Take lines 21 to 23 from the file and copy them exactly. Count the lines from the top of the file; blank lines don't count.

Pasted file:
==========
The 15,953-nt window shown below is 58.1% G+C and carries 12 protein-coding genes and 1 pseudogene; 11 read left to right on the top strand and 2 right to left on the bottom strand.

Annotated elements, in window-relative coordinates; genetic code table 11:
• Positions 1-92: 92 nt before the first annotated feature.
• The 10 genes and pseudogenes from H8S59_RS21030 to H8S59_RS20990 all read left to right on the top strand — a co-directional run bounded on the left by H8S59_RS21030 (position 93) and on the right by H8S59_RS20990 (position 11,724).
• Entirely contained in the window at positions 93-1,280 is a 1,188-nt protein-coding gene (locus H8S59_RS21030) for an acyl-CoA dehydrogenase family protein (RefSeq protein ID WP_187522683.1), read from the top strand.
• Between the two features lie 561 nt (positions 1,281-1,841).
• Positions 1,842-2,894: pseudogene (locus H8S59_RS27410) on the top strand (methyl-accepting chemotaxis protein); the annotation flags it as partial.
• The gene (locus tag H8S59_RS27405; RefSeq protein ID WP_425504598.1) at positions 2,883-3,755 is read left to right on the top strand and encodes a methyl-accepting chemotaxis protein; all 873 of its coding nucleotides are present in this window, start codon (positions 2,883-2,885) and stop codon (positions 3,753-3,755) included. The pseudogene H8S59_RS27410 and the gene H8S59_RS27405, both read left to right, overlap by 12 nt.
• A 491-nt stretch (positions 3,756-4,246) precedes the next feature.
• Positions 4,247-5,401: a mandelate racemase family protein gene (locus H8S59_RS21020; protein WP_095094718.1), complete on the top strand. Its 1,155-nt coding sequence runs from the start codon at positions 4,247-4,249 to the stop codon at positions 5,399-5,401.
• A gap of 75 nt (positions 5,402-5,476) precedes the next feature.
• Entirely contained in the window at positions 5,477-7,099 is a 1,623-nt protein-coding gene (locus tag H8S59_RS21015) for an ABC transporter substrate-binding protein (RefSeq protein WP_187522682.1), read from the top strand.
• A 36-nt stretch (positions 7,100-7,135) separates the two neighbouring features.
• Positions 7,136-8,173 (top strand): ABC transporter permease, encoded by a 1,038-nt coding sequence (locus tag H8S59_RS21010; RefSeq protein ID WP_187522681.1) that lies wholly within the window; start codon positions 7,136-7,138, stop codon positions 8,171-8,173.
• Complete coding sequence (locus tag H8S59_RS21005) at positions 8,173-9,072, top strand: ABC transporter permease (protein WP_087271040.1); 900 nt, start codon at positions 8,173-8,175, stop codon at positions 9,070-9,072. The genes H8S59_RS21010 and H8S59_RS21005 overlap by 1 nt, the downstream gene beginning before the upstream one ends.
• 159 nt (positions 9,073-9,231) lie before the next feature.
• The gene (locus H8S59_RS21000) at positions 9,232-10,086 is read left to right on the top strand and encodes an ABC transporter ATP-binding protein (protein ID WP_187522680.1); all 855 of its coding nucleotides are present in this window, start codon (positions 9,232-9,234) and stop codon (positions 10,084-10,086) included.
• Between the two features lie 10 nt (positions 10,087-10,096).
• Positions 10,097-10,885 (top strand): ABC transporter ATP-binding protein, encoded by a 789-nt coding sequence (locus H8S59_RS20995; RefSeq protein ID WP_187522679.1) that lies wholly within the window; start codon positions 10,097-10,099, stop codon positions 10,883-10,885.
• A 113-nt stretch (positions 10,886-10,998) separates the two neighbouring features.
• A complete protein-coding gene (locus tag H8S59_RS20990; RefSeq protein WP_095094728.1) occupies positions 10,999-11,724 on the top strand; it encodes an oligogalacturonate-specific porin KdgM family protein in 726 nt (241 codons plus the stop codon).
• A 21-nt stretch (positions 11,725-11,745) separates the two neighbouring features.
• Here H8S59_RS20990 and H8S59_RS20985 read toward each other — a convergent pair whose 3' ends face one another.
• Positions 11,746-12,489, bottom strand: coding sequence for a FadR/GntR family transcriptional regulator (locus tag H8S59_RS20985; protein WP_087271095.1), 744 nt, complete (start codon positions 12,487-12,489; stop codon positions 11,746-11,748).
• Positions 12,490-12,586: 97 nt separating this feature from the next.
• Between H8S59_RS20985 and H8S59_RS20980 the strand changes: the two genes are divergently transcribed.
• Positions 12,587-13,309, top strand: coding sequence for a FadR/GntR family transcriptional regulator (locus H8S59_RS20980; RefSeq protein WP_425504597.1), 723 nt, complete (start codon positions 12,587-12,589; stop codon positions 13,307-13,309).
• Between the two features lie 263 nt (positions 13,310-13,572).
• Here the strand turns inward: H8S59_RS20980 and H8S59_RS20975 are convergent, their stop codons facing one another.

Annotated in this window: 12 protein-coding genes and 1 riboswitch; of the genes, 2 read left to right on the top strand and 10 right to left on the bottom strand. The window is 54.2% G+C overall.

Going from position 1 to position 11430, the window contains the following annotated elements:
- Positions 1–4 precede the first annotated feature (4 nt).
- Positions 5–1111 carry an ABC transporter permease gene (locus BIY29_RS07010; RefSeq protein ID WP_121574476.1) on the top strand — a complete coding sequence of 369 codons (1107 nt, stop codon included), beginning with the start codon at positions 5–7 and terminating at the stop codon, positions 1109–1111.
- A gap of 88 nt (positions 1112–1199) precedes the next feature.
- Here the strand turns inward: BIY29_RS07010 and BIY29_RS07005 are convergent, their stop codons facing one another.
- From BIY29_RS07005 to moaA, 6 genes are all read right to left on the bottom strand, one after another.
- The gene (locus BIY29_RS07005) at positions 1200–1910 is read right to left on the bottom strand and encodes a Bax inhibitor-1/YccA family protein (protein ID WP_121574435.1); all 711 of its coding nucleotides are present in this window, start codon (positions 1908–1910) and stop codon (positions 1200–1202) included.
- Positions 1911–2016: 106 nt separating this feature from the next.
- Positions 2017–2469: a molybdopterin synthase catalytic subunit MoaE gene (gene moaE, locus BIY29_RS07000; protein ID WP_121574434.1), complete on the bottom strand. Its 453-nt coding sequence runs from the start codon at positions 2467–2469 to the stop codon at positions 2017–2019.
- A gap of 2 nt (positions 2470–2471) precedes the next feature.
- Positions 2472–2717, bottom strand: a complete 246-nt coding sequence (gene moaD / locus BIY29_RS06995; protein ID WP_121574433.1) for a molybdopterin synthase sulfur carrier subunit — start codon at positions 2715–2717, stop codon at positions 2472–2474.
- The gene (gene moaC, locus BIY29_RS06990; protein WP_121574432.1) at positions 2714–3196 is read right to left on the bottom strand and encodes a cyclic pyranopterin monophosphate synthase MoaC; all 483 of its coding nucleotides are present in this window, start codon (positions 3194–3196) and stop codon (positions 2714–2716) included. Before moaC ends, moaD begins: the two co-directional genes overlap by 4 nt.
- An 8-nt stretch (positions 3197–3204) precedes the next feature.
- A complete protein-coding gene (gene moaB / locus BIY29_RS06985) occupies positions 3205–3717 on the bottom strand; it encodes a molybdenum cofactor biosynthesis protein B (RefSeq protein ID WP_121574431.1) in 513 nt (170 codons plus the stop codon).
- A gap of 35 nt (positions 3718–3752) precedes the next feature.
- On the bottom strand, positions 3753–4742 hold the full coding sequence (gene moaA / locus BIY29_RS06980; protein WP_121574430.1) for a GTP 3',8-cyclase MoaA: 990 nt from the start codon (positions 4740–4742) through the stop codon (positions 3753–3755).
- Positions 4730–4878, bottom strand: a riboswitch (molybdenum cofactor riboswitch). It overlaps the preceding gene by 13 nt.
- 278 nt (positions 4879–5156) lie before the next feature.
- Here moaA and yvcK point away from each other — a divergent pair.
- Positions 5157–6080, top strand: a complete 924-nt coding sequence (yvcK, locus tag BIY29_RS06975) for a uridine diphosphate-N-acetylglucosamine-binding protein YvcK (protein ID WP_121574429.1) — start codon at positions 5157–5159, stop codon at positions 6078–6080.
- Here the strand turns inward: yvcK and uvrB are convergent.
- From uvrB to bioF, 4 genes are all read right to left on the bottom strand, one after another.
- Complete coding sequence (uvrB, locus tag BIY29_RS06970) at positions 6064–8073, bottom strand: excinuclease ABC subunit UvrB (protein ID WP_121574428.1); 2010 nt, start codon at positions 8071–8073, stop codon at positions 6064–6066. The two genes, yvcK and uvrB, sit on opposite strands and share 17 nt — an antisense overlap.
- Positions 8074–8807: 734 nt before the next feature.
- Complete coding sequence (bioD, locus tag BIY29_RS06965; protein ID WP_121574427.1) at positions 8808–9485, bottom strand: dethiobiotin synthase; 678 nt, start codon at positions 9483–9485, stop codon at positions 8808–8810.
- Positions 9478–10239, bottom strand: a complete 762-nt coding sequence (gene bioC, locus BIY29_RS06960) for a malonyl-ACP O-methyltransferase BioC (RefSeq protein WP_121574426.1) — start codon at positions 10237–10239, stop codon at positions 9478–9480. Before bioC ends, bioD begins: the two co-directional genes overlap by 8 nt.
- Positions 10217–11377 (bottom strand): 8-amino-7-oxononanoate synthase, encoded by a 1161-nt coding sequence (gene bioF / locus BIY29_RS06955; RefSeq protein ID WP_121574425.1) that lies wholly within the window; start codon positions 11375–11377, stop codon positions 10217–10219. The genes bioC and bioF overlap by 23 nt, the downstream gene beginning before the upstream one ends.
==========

• A complete protein-coding gene (locus tag H8S59_RS20990; RefSeq protein WP_095094728.1) occupies positions 10,999-11,724 on the top strand; it encodes an oligogalacturonate-specific porin KdgM family protein in 726 nt (241 codons plus the stop codon).
• A 21-nt stretch (positions 11,725-11,745) separates the two neighbouring features.
• Here H8S59_RS20990 and H8S59_RS20985 read toward each other — a convergent pair whose 3' ends face one another.